by Lara Adejoro
A Consultant Physician, Dermatologist and Venereologist at the Lagos State University Teaching Hospital, Ikeja, Dr. Olufolakemi Cole-Adeife says leprosy is not contagious, noting that it is safe to casually touch persons living with the health condition.
Dr. Cole-Adeife also explained that leprosy is curable, adding that a person with leprosy can go back to having a normal life once treated and cured.
She, however, warned that untreated leprosy can cause progressive and permanent damage to the skin, nerves, limbs, testes, and eyes.
She stressed that untreated leprosy is often complicated by severe deformities leading to the stigmatisation and ostracisation of sufferers.
“Even though leprosy is an infection, it is not easily contacted. One has to have a genetic tendency to contact it, which only about five per cent of people have. One also has to be in close contact with a person who has leprosy. Nasal droplets spread it so one cannot get leprosy by touching someone with leprosy.
“Leprosy is not a family curse or from witchcraft. It is caused by a type of bacteria that infects the skin, nerves, nose, and mouth,” she told PUNCH HealthWise.
According to her, stigmatisation remains a significant obstacle to leprosy management and control worldwide despite major scientific breakthroughs in knowledge and treatment of the disease.
Leprosy is a chronic infectious disease caused by a type of bacteria called Mycobacterium leprae and Mycobacterium lepromatosis. It is also known as Hansen’s disease, and it principally affects the peripheral nerves, skin, and mucosa of the upper respiratory tract and the eyes.
“Leprosy can start as a small patch on the skin that is lighter than other skin parts, which tends to feel numb or different from the rest of the skin. “In more severe cases, it may result in long-term nodular rashes on the face, ears, arms, legs, and other body parts. If not treated early, it can lead to irreversible damage to these body parts. It is particularly notorious for destroying the nose and amputation of fingers and toes.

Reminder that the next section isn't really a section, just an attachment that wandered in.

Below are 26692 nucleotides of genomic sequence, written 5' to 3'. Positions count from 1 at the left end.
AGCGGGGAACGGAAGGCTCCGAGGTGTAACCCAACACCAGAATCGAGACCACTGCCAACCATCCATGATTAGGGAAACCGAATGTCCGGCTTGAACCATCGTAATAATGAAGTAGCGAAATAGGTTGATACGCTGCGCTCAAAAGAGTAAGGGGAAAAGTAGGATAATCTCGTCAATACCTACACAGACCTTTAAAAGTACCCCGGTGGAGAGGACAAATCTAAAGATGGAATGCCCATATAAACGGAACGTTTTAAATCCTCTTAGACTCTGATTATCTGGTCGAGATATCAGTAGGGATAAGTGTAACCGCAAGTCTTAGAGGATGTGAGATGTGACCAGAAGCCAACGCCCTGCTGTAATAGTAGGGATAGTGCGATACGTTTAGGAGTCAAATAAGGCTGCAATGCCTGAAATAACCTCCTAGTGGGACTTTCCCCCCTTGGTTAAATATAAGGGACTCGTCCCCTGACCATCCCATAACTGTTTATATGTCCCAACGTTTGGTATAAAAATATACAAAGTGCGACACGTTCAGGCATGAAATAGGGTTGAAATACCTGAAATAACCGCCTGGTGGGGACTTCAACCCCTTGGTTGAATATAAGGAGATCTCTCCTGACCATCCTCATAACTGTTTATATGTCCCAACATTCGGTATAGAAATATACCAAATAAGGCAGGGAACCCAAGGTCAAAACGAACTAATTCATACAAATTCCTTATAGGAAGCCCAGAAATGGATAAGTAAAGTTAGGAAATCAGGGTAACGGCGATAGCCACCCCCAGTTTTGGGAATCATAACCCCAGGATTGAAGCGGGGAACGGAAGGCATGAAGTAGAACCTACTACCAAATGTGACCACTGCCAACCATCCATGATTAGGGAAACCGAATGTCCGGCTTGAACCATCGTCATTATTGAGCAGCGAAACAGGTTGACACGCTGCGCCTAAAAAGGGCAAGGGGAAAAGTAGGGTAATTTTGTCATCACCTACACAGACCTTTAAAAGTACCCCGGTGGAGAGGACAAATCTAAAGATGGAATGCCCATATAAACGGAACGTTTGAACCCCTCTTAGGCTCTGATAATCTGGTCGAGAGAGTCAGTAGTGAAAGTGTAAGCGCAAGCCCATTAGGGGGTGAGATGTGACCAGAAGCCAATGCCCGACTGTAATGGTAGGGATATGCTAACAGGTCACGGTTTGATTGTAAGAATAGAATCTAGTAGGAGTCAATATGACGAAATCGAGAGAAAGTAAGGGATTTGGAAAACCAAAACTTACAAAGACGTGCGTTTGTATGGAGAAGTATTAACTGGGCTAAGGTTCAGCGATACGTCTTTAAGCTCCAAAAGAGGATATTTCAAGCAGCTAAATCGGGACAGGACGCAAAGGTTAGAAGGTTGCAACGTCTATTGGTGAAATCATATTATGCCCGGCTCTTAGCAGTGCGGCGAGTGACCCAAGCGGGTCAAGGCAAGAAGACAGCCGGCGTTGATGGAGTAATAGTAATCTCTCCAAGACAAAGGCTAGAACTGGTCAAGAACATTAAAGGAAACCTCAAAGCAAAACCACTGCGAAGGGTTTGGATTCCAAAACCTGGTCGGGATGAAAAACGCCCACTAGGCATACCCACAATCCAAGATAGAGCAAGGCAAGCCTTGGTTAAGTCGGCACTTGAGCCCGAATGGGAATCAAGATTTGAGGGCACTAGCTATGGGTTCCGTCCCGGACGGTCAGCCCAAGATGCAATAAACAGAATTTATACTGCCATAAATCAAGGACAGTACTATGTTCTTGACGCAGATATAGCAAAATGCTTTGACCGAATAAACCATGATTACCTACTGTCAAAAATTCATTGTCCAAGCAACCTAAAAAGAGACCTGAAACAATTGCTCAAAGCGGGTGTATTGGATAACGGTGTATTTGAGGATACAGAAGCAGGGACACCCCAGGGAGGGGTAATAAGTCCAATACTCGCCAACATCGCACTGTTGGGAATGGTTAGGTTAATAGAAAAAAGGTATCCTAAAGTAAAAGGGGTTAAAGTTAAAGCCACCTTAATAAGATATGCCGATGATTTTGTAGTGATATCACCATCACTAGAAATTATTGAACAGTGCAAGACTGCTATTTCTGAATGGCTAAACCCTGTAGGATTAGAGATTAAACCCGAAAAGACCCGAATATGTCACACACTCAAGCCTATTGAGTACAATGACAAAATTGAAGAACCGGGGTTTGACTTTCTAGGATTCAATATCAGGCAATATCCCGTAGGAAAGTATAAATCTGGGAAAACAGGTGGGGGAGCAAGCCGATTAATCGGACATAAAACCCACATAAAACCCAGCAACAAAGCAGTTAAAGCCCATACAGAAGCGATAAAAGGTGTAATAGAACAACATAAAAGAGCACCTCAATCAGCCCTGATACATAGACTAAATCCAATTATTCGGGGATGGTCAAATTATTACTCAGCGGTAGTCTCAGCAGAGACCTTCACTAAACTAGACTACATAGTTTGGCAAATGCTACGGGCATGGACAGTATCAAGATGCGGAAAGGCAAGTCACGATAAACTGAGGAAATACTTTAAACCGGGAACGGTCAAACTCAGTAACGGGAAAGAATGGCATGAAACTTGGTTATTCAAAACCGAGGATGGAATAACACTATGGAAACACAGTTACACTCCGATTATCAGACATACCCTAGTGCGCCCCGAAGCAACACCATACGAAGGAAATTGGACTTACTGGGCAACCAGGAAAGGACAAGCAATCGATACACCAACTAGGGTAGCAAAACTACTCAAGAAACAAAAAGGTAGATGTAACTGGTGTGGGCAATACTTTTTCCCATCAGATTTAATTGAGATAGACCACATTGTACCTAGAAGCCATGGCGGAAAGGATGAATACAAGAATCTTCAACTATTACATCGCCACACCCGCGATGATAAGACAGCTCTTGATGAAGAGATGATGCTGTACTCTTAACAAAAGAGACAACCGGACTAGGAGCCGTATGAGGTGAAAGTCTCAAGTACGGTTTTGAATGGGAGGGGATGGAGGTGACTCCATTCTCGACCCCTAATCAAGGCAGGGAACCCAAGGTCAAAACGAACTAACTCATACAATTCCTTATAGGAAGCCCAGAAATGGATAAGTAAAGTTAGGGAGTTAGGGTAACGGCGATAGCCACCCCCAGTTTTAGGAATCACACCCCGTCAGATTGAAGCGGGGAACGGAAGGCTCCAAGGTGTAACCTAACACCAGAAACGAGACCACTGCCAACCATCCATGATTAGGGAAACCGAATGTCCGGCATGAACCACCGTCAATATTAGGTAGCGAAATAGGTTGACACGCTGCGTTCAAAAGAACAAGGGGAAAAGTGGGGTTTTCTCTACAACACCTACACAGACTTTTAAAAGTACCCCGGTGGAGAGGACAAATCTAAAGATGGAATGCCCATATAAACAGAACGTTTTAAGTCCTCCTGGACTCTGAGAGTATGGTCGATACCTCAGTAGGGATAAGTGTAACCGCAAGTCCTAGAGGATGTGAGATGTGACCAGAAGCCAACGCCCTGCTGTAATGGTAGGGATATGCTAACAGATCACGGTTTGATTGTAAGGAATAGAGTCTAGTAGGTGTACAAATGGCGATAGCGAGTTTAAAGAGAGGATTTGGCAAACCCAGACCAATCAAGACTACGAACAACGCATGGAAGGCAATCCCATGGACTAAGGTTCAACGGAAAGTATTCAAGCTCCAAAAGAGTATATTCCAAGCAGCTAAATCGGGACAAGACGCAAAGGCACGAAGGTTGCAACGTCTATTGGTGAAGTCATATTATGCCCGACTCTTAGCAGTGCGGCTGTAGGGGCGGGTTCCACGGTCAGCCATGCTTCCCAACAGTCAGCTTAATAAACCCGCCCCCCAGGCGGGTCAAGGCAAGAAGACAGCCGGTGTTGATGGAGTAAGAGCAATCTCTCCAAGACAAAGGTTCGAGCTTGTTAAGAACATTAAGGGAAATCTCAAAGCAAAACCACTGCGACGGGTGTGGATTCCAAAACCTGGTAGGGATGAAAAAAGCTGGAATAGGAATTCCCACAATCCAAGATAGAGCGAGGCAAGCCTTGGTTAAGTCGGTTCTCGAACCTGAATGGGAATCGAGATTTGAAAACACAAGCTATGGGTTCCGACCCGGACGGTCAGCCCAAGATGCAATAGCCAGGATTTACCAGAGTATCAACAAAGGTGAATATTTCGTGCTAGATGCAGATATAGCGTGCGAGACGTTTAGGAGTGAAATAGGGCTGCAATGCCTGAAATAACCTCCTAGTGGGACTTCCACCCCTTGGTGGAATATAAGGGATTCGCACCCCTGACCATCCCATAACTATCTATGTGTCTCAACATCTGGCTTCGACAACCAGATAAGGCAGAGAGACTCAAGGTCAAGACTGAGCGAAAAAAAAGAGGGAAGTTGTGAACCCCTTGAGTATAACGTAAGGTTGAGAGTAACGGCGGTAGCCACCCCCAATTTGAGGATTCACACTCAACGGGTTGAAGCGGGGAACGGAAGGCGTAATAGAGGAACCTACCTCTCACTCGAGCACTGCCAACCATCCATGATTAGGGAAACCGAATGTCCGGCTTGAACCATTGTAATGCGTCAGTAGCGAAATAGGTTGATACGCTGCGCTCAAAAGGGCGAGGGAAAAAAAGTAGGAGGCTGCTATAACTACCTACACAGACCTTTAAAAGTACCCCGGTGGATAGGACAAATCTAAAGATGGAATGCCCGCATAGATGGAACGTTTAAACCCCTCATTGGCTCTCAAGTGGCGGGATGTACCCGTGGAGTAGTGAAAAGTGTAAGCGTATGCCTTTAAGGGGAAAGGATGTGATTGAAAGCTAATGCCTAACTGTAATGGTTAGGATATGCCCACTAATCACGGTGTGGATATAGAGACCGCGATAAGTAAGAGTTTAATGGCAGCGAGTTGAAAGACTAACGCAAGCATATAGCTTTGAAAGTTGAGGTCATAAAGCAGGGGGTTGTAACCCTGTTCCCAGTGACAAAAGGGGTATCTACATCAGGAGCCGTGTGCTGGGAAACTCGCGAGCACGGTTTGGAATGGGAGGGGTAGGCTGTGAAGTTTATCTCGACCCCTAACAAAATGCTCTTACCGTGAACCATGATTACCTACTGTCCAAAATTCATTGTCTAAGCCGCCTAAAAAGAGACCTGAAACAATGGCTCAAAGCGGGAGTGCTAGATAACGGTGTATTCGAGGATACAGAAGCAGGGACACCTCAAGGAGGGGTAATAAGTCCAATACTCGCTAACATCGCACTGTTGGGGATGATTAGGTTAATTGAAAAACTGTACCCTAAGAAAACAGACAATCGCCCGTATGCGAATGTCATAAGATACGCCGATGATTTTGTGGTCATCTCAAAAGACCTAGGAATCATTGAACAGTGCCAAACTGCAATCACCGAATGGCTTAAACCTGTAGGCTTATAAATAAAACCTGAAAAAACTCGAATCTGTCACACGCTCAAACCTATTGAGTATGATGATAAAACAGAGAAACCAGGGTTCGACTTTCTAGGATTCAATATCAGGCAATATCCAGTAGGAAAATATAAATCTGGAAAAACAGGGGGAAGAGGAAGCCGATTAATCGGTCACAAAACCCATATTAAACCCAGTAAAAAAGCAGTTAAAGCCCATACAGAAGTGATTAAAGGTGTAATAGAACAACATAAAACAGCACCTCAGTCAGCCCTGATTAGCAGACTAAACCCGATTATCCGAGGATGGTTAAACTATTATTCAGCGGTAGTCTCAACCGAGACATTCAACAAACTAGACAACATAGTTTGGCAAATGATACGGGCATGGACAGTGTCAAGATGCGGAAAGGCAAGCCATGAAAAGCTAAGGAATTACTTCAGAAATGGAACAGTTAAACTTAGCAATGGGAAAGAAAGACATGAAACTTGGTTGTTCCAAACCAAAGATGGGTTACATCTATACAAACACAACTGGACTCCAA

“Leprosy does not have to be life-long or a death sentence and can be treated and cured. Treatment is free and paid for by the government. It is best to see a dermatologist as quickly as possible if anyone has any skin rash that looks like leprosy.
“Leprosy does not have to result in loss of fingers or toes or blindness if detected and treated early,” she said.
The dermatologist said leprosy has affected humanity for thousands of years, and it remains a public health concern in many developing countries despite being a minimally infectious disease, it has slowly spread worldwide via trade routes, wars, slave trades, and migration.
“Due to effective Multi-Drug Therapy, the number of leprosy cases worldwide has decreased significantly over the past five decades. The global registered prevalence of leprosy at the end of 2015 was 0.18 cases per 10 000 people and has been declining each year.
“However, due to leprosy’s long incubation period and delays in diagnosis, it has remained a global health problem. It remains endemic in many countries in Africa, South-East Asia, and the Middle East.
“Nigeria is on the list of 22 countries worldwide with a high burden of leprosy. This may be due to the booming population and increasing number of people living in slums and crowded housing. Furthermore, there appears to be a dearth of medical expertise (few dermatologists and inadequate clinical knowledge of leprosy among health workers) required for early detection of the disease.
“Significant progress has been made in reducing the burden of disease, but so much still needs to be done to sustain the gains and further reduce the impact of leprosy, particularly its physical, psychosocial, and economic consequences on patients and their families.
“Leprosy incidence often starts in early adolescence and is more commonly found in males. Lack of BCG vaccination, poor nutritional status, low educational levels, crowded housing, and family history of leprosy are associated with increased prevalence.
“Most of these risk factors are associated with suboptimal immune competence and may explain the role of poverty in the epidemiology of the disease. The mode of transmission is thought to be primarily via the respiratory route (nasal droplets). The incubation period from infection to clinical manifestation varies from two to 12 years,” she said.
She said eating healthily, avoiding overcrowded living conditions, and maintaining good hygiene are ways to prevent leprosy.